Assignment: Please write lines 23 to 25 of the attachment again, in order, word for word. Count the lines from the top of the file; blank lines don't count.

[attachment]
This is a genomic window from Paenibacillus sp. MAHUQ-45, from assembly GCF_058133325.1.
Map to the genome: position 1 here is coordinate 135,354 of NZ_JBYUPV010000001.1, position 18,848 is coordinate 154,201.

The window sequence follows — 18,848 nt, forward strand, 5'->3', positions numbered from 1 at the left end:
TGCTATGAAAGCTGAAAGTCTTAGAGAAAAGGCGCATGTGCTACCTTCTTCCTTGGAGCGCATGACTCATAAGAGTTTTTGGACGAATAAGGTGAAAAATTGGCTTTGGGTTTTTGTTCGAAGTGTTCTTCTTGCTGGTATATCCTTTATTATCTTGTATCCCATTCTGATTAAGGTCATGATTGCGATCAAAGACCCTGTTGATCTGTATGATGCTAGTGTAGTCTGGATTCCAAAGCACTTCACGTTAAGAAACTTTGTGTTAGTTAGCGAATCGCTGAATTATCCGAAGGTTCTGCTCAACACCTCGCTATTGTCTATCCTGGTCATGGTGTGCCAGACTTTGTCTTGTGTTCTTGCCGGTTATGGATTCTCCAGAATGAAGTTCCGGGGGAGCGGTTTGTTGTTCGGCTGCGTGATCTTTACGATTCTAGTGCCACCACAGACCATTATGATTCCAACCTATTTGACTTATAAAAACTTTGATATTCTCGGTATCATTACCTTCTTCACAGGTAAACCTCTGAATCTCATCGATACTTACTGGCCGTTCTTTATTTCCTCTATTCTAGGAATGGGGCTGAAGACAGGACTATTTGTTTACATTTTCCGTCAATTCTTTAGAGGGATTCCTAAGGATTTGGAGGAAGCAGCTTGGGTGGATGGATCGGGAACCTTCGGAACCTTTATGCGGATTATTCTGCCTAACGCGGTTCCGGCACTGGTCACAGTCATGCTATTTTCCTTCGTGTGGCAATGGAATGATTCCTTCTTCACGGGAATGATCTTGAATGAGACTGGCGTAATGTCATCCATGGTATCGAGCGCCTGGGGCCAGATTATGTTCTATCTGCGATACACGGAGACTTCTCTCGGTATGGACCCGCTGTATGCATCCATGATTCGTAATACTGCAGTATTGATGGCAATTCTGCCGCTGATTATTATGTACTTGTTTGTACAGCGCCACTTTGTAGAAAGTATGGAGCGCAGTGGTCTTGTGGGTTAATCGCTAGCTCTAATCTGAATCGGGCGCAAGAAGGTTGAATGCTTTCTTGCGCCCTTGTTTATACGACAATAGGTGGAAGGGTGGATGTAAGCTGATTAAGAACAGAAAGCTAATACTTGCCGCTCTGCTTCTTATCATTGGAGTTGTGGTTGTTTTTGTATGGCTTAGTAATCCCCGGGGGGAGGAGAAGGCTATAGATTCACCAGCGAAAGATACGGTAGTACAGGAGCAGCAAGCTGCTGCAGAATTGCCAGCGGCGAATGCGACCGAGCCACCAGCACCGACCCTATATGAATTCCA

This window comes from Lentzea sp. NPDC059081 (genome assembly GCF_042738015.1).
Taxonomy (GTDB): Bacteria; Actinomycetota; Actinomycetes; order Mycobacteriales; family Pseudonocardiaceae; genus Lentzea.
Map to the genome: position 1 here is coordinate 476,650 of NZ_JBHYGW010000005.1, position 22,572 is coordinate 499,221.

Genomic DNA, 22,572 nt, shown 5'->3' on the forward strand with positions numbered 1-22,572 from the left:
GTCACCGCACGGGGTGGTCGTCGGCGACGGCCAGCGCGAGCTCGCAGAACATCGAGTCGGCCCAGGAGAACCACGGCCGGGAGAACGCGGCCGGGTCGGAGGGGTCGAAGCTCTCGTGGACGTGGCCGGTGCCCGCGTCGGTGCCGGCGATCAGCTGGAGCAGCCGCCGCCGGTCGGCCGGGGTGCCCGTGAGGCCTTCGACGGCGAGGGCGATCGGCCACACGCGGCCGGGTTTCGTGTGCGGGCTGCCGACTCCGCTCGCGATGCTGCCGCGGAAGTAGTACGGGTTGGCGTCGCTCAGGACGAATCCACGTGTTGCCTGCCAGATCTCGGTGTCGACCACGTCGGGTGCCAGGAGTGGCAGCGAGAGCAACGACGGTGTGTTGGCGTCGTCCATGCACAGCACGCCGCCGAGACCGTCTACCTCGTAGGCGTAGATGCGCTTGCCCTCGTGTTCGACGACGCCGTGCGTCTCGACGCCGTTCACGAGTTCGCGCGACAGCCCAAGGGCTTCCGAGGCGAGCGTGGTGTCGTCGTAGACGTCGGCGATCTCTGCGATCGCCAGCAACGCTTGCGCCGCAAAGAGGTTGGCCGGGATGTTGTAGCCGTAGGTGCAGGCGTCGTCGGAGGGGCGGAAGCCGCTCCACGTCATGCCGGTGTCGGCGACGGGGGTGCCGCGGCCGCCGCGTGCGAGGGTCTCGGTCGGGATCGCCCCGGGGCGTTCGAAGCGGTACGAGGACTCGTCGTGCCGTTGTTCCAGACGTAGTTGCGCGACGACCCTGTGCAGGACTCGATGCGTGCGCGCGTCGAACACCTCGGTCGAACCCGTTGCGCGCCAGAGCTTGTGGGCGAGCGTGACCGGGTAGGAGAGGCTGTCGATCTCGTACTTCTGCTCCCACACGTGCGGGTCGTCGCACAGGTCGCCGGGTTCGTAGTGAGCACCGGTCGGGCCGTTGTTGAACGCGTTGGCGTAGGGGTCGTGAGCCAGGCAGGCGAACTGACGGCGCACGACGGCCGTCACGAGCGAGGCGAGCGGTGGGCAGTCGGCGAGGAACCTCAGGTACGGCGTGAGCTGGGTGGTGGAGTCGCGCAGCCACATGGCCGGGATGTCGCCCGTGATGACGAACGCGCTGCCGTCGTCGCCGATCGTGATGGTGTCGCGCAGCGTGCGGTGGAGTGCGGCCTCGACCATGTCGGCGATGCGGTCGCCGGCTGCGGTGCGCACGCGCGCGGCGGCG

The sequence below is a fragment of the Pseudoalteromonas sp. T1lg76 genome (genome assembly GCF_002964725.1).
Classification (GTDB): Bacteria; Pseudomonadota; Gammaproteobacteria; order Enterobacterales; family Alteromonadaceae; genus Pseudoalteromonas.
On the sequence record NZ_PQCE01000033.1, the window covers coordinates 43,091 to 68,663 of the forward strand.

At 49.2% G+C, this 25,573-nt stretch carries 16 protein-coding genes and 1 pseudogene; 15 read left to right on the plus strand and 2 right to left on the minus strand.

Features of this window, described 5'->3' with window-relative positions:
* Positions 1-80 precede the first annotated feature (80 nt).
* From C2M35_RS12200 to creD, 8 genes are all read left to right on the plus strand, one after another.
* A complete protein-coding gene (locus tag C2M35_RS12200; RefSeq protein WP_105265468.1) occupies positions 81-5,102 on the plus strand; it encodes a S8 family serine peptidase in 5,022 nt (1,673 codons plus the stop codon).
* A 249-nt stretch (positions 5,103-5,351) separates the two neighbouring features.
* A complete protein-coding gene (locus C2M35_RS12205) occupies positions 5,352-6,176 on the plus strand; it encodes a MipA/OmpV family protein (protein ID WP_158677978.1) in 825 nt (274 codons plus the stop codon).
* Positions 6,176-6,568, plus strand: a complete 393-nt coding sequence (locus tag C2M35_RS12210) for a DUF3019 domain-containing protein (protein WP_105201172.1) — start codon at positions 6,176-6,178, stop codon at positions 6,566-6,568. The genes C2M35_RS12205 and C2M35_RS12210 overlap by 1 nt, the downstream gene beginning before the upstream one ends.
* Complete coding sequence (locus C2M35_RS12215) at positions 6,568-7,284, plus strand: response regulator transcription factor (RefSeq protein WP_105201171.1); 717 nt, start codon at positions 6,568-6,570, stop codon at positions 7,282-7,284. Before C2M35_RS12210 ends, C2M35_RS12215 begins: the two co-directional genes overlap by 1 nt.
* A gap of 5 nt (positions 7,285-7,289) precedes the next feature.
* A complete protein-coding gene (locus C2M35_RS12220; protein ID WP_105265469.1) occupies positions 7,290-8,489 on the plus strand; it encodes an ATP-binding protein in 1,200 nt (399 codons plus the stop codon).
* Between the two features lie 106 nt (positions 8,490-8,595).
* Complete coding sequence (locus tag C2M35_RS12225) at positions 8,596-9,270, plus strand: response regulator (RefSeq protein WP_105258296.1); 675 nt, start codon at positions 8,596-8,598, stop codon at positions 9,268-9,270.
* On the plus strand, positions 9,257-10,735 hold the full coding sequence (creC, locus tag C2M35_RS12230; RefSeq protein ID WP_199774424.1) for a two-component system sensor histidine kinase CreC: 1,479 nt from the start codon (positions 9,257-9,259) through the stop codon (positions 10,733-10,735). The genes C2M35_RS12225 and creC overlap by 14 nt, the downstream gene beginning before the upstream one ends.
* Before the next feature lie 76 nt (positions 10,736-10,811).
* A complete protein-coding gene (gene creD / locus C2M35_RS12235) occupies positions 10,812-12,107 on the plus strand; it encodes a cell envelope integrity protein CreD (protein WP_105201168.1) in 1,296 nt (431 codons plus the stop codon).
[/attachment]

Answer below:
* A complete protein-coding gene (locus C2M35_RS12220; protein ID WP_105265469.1) occupies positions 7,290-8,489 on the plus strand; it encodes an ATP-binding protein in 1,200 nt (399 codons plus the stop codon).
* Between the two features lie 106 nt (positions 8,490-8,595).
* Complete coding sequence (locus tag C2M35_RS12225) at positions 8,596-9,270, plus strand: response regulator (RefSeq protein WP_105258296.1); 675 nt, start codon at positions 8,596-8,598, stop codon at positions 9,268-9,270.